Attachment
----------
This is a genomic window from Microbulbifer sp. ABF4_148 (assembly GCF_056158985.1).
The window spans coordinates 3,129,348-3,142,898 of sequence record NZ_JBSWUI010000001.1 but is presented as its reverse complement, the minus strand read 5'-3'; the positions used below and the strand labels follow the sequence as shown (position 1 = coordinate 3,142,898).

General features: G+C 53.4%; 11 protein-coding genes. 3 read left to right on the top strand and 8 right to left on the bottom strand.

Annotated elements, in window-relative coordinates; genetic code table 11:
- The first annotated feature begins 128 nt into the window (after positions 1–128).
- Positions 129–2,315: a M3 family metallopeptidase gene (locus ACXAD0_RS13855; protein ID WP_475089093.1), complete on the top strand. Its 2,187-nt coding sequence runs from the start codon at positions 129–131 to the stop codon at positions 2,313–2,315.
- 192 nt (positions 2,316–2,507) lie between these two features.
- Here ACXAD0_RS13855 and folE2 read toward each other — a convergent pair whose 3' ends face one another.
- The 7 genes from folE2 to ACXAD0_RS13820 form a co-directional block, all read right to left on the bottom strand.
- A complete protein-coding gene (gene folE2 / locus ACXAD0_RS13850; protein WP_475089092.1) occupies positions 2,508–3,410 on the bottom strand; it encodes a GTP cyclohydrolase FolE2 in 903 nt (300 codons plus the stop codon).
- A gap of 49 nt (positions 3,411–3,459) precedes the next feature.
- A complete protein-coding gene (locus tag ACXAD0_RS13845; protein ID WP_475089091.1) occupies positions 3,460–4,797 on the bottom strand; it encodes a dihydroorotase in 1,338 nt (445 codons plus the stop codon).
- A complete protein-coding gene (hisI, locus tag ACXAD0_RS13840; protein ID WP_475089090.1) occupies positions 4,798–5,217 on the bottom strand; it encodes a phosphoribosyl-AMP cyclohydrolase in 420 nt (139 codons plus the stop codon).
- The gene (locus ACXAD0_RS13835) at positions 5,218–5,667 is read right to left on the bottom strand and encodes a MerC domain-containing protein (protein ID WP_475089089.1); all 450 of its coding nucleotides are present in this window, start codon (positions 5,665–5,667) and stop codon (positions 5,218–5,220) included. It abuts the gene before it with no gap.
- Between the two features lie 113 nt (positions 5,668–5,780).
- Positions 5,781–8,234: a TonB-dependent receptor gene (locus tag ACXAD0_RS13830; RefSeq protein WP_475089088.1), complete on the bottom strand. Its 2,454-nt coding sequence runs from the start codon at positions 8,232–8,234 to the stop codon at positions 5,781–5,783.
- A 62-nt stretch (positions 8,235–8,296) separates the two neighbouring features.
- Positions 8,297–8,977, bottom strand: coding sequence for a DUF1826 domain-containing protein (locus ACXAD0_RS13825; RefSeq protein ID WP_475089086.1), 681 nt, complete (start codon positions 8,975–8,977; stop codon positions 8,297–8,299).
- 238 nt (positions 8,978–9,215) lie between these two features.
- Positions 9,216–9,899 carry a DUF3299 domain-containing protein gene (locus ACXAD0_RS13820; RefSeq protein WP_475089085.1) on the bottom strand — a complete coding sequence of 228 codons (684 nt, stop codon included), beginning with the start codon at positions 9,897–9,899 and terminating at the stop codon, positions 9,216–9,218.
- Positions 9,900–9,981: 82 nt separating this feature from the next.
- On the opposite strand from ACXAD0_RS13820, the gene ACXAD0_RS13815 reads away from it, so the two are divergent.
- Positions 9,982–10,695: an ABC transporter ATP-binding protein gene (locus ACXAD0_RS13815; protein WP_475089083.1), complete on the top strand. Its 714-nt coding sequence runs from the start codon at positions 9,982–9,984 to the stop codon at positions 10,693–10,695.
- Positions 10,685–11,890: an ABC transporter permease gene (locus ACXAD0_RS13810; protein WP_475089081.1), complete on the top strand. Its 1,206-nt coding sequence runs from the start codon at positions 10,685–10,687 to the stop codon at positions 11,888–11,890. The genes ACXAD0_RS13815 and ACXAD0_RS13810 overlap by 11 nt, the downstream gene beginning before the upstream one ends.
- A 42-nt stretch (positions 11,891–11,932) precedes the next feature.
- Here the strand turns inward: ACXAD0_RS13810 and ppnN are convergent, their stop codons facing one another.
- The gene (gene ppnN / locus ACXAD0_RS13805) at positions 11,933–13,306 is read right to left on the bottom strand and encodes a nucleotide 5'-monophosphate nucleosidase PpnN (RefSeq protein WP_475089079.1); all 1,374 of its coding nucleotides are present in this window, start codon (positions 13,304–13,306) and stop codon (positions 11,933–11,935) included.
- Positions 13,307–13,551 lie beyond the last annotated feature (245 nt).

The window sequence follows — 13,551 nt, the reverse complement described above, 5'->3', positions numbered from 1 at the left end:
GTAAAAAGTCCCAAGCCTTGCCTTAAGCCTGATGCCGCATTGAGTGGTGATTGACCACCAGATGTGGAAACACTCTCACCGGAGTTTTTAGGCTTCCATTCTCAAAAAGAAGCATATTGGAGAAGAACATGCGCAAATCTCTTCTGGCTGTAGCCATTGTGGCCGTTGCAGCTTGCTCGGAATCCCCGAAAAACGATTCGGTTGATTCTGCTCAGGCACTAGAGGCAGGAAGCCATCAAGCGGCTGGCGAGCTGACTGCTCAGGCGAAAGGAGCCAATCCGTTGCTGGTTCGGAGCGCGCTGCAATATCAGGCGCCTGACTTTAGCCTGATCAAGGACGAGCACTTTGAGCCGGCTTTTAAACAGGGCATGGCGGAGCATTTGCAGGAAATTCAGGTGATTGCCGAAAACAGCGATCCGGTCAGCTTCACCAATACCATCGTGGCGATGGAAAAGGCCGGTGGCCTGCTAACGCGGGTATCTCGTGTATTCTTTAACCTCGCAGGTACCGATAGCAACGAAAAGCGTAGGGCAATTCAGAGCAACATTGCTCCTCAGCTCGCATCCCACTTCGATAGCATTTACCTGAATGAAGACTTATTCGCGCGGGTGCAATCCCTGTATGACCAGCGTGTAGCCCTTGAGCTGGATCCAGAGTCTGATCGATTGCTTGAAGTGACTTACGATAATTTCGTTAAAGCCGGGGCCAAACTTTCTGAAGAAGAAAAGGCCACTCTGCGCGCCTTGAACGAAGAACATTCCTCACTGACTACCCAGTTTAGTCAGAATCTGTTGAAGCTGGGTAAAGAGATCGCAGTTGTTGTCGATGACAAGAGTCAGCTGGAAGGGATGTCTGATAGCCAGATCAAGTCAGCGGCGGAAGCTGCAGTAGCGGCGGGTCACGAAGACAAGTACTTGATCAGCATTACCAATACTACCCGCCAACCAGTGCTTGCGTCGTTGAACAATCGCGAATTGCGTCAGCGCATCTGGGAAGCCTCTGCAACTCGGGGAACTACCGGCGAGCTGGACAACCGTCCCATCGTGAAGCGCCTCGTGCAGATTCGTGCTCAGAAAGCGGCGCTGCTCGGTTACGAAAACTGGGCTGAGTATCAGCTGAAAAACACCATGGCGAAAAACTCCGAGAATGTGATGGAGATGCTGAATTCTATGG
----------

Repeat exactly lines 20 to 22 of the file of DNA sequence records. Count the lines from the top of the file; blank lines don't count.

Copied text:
- Positions 9,216–9,899 carry a DUF3299 domain-containing protein gene (locus ACXAD0_RS13820; RefSeq protein WP_475089085.1) on the bottom strand — a complete coding sequence of 228 codons (684 nt, stop codon included), beginning with the start codon at positions 9,897–9,899 and terminating at the stop codon, positions 9,216–9,218.
- Positions 9,900–9,981: 82 nt separating this feature from the next.
- On the opposite strand from ACXAD0_RS13820, the gene ACXAD0_RS13815 reads away from it, so the two are divergent.